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Opinion: Differing Opinions Don't Call for Shaming

by on November 17, 2020 4:45 AM

Two weeks ago on this website I made a prediction about the presidential election which turned out to be true. I stated that less than a third of all eligible voters would cast a ballot for the winner. There are an estimated 240 million citizens who are eligible to vote in this country and, as I write this, here are the breakdowns of how the voting in the presidential election went:

  • Nobody: ~ 85,147,000

  • Biden/Harris: 78,662,259

  • Trump/Pence: 73,107,108

  • Others: ~3,084,000

The winner of the presidential race, former Vice President Joe Biden, received votes from less than 33% of the eligible voters in America. For every person who cast a ballot for the Biden-Harris ticket, there are two eligible voters who did not. If you voted for Biden-Harris and are standing with a random person on your right, and a random person on your left, it’s likely that neither of them shares your view of the election.

The reason I bring this up is that I have family and friends who voted for the Biden-Harris ticket. I have family and friends who voted for the Trump-Pence ticket. I have family and friends who didn’t vote at all. 

But apparently the family and friends who voted for the Trump-Pence ticket are defective humans. And I’m not talking about insults or taunts tossed their direction by random internet posters or anonymous street thugs. No, I’m talking about respected media outlets publishing the respected thoughts of respected writers.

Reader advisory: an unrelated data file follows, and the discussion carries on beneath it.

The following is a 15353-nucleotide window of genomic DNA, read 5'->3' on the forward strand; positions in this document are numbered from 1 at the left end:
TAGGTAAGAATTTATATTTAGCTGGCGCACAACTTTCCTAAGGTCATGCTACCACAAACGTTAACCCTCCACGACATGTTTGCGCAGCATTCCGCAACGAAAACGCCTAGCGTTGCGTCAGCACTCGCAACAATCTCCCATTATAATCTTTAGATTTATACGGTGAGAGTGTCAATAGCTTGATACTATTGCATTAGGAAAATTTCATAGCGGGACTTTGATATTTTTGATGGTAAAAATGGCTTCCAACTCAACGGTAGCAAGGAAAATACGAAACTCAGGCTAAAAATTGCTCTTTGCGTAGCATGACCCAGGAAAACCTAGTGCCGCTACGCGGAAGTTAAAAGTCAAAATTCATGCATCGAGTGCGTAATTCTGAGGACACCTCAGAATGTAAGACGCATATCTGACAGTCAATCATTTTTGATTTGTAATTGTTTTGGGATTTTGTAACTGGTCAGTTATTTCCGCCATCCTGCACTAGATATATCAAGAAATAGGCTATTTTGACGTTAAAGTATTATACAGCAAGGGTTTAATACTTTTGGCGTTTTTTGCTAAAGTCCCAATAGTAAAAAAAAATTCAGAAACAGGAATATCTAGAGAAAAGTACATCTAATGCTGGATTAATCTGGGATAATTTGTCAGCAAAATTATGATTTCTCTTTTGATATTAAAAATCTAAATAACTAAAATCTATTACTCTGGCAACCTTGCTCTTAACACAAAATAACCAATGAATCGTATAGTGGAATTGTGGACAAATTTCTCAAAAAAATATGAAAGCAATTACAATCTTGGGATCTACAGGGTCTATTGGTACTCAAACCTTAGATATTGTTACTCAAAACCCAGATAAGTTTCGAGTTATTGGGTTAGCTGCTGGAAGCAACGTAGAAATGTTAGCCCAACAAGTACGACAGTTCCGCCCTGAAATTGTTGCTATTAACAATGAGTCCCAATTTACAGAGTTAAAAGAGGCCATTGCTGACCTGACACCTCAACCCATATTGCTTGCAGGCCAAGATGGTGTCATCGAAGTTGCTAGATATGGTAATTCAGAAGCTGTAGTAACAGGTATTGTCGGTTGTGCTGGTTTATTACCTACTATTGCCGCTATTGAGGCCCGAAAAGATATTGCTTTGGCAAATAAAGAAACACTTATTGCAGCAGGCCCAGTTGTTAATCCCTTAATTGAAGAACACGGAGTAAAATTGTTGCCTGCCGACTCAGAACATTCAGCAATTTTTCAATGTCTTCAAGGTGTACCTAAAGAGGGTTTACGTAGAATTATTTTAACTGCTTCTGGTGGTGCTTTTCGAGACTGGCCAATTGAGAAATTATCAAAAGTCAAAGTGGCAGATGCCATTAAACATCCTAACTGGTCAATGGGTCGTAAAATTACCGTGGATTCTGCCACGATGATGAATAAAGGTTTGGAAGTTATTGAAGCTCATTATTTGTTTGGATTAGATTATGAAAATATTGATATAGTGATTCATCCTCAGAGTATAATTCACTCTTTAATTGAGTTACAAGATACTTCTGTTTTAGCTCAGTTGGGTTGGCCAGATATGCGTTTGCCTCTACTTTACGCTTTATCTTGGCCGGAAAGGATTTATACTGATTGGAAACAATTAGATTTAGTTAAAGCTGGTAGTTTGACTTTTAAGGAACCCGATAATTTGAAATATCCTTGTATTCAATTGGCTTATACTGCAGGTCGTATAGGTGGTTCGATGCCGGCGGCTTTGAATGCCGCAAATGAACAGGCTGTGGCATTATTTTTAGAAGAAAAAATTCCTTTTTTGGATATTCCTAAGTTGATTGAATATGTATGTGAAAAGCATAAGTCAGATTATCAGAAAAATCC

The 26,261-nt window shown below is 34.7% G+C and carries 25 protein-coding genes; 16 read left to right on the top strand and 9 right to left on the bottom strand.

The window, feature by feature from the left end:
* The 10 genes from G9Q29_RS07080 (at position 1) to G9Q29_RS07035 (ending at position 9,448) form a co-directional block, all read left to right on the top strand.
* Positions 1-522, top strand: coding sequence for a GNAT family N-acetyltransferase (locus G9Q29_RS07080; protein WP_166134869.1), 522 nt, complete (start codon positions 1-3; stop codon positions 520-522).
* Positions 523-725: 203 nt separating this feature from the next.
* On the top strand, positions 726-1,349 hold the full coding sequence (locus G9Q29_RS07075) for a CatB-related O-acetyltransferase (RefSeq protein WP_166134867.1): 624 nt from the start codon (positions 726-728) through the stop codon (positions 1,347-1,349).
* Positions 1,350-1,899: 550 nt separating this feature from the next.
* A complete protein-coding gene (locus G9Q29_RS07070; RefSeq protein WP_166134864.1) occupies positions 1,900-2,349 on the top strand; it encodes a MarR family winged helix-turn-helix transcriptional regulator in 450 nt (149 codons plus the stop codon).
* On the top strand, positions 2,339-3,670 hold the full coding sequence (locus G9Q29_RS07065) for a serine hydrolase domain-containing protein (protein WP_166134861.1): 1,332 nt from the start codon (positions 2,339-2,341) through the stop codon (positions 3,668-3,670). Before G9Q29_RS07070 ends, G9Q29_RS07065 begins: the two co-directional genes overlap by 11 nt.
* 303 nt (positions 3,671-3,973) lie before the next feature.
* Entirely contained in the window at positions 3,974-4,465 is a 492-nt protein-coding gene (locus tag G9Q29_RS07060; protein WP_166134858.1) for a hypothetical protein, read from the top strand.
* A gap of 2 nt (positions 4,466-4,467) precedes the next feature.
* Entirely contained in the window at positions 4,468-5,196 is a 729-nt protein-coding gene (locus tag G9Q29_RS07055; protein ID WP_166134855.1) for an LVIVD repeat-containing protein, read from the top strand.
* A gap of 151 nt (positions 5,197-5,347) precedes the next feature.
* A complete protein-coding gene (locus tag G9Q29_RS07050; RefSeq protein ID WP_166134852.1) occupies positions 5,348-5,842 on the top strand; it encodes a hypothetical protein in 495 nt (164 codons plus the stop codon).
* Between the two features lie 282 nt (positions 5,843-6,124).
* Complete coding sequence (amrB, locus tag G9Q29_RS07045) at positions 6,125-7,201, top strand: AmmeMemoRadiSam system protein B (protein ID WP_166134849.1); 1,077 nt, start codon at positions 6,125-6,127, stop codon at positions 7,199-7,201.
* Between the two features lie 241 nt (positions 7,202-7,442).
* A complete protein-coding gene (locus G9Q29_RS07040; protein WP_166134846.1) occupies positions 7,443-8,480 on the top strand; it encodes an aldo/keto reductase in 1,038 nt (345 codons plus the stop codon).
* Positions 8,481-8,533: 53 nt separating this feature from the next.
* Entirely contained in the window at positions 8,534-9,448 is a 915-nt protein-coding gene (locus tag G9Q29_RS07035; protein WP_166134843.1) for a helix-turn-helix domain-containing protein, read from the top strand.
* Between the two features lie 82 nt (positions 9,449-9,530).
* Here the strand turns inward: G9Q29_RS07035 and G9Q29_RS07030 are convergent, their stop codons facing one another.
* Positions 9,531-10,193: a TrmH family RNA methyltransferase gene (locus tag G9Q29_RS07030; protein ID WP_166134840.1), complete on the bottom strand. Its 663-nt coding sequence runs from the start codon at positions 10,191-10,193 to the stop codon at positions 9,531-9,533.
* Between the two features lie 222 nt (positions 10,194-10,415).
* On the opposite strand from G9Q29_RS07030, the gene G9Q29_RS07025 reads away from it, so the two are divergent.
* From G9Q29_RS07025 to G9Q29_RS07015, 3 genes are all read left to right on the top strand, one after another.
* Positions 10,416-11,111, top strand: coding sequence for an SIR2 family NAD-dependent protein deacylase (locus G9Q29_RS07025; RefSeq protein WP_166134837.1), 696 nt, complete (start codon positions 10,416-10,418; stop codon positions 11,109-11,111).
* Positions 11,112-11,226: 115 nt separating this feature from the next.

David Bromwich writes in the November issue of Harper’s magazine, “Trump, however, is possessed of the remarkable ability to render large numbers of people as crazy as himself. This holds true for his voter base.”

Tom Nichols wrote a column on TheAtlantic.com on Nov. 4, titled, “A Large Portion of the Electorate Chose the Sociopath.” He goes on to write that, “Sadly, the voters who said in 2016 that they chose Trump because they thought he was ‘just like them’ turned out to be right.”

Former President Barack Obama, in a CBS interview with Gayle King, responded to her question about the 72 million people who voted for Donald Trump by saying, “…the power of, that alternative worldview that’s presented in the media that those voters consume, carries a lot of weight.”

Even another columnist on this website wrote, “About 70 million of them, or 30 percent, voted to reelect a despicable human being.” In describing the only sense he could make of their continuing support he stated, “... even at the best of times, we humans are less rational than we give ourselves credit for. At the worst of times, our irrationality borders on the suicidal.”

And all but the first of those were written after the Trump-Pence ticket received 10 million more votes than it did in 2016.

Is it so difficult to believe that people with different opinions exist that some of these writers feel justified in name-calling and shaming these people?

But here in Happy Valley we don’t have to worry about that mad part of the electorate who voted for Trump-Pence do we? Hasn’t everyone seen the red and blue county-by-county maps of the United States which show blue counties as those won by Biden and red as those won by Trump? And Centre County was the lone blue county sticking out in the middle of Pennsylvania? We don’t live among those Trump voters so we don’t need to worry about being polite or respectful.